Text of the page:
Drawing closer to God by letting go


April 8/Fifth Monday of Lent


The Lord is my shepherd; I shall not want. He makes me lie down in green pastures: he leads me beside still waters; He restores my soul. He leads me in right paths for his name’s sake. Even though I walk through the darkest valley, I will fear no evil: for you are with me; your rod and your staff—they comfort me. You prepare a table before me in the presence of mine enemies: you anoint my head with oil; my cup overflows. Surely goodness and mercy shall follow me all the days of my life: and I shall dwell in the house of the Lord my whole life long. ~ Ps 23


Today, the gently-flowing verses of the 23rd Psalm—a much-loved fixture beside sickbeds, at funerals and in times of distress—encourage us to let go. The psalm invites us to open our clenched fists and release whatever we are clinging to so fiercely, whether it is the deep grief of losing someone we love, the depletion of our souls by unexpected hardship or our own need to act as if we are in charge of our lives. For as the very grammar of the psalm shows us, God is in control.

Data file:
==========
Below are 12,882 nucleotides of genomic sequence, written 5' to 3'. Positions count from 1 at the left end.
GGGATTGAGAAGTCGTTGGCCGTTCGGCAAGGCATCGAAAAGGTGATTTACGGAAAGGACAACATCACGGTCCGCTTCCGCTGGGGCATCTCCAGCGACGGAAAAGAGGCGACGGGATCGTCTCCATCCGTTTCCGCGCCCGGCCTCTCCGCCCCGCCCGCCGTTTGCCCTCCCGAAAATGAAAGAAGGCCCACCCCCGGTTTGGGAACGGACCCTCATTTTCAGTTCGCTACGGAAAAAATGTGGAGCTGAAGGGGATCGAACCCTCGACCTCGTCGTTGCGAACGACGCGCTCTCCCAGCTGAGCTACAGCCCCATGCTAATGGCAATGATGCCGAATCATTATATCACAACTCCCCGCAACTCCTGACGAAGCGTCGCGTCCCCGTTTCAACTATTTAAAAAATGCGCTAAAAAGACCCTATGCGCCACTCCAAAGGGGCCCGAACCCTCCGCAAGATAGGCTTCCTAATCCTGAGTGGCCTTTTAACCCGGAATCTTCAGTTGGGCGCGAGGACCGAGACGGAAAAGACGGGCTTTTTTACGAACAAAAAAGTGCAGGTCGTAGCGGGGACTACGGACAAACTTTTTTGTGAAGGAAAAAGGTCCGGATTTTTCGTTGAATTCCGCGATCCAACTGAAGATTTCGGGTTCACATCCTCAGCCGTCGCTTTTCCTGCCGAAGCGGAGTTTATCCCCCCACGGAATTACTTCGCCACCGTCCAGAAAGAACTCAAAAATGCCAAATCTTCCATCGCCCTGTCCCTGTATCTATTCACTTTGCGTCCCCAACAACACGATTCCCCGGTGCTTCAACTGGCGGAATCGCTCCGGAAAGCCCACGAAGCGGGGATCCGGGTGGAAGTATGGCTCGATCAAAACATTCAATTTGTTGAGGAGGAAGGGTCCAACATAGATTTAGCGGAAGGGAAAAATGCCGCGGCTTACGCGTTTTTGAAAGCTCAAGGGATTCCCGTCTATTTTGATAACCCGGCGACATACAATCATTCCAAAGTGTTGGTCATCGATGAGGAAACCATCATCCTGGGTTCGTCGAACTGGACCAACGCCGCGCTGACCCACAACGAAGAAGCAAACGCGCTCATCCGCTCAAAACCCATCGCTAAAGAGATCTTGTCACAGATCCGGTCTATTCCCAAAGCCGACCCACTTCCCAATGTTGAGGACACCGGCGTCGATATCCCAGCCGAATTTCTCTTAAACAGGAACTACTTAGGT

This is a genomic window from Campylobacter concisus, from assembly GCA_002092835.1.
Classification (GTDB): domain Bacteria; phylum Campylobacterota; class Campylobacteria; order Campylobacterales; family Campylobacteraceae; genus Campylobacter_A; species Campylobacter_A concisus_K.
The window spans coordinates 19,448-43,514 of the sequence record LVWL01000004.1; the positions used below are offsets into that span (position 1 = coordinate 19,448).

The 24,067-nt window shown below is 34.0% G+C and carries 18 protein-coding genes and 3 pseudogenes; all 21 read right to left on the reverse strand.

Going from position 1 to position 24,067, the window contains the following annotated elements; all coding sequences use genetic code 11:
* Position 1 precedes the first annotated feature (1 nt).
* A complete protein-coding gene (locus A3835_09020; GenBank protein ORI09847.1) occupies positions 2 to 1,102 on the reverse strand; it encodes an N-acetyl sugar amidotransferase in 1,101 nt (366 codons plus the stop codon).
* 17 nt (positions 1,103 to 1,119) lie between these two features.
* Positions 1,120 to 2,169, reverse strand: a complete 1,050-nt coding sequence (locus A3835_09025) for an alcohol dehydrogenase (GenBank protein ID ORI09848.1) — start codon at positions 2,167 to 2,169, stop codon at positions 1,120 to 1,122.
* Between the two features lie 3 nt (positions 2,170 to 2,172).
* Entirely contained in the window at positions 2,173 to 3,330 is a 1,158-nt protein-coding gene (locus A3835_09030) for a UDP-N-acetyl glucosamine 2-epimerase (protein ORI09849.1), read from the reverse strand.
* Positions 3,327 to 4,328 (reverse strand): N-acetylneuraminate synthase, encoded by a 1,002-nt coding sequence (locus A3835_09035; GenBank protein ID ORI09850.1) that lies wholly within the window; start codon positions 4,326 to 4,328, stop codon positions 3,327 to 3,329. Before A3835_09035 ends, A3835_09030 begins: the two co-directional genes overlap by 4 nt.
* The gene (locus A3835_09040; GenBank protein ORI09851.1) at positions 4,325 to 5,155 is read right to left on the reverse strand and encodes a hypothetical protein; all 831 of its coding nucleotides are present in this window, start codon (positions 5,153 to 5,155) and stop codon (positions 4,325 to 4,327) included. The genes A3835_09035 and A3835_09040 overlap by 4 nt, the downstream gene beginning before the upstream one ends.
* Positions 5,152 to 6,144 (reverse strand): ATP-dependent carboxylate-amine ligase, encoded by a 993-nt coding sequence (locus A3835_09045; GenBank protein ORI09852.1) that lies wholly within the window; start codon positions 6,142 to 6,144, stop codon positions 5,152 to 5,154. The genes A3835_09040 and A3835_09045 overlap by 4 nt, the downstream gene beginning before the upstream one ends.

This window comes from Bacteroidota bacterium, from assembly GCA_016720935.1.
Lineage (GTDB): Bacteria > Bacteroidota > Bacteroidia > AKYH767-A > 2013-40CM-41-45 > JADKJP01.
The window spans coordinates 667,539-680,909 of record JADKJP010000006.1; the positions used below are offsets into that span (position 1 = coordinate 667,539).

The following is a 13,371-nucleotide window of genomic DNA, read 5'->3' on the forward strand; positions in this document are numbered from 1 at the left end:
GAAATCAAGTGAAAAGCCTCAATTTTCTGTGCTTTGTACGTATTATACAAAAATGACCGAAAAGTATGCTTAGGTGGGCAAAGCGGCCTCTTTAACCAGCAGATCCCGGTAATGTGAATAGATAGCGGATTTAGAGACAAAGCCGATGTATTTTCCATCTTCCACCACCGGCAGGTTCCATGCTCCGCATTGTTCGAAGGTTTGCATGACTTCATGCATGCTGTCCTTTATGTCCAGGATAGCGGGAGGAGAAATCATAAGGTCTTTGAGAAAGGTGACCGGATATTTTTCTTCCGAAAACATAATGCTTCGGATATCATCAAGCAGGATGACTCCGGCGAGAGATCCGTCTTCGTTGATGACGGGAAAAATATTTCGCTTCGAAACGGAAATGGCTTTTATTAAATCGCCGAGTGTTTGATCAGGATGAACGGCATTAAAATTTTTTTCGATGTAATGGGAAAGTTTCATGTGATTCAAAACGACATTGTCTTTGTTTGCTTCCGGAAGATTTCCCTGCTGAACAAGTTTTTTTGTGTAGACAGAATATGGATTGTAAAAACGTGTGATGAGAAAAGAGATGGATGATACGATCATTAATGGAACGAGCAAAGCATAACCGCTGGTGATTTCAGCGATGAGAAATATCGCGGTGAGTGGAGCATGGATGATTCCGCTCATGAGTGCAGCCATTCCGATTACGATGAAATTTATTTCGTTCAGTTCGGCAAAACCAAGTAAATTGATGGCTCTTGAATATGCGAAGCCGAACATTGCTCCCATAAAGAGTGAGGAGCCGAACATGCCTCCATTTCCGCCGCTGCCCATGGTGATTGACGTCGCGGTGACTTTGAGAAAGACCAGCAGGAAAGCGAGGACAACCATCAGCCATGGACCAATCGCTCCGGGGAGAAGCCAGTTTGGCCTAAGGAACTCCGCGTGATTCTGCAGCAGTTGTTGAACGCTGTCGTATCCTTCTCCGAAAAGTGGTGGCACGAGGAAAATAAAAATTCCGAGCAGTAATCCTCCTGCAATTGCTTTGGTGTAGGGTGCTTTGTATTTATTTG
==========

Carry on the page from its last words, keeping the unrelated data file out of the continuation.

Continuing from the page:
Throughout these verses, the psalmist does not do much at all; God, however, makes him—makes us—lie down, leads us by still waters, restores our soul, guides us in the right paths. Each of these divine actions has as its object “me,” the pronoun attached to verb’s end in a tightly-knit relationship of actor and acted-upon. In the process of reading (or saying aloud) these verses of trust, we find ourselves drawing closer to God, so close, in fact, that we leave off describing him in the detached third person and enter into the intimacy of “you.” As the path in front of us leads into a “deep darkness,” as the Hebrew reads, (or, in the phrase that the King James translators erroneously but eternally gave the English language, the “valley of the shadow of death”), we reach for God instinctively, urgently.

You are here, your rod and your staff will protect me, you will comfort me. Perhaps as we prepare for the Holy Week that is to come, we will trust fully in God, knowing that whatever our circumstances, we need fear no evil, “for you are with me.”

Loving shepherd and generous host, comfort me with the goodness of your presence today and always. Amen.

For today’s readings, click here.


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[Editors’ note: This is part of a daily Lenten reflection series. Sign up for our America Today newsletter to receive each reflection every day in your inbox.]

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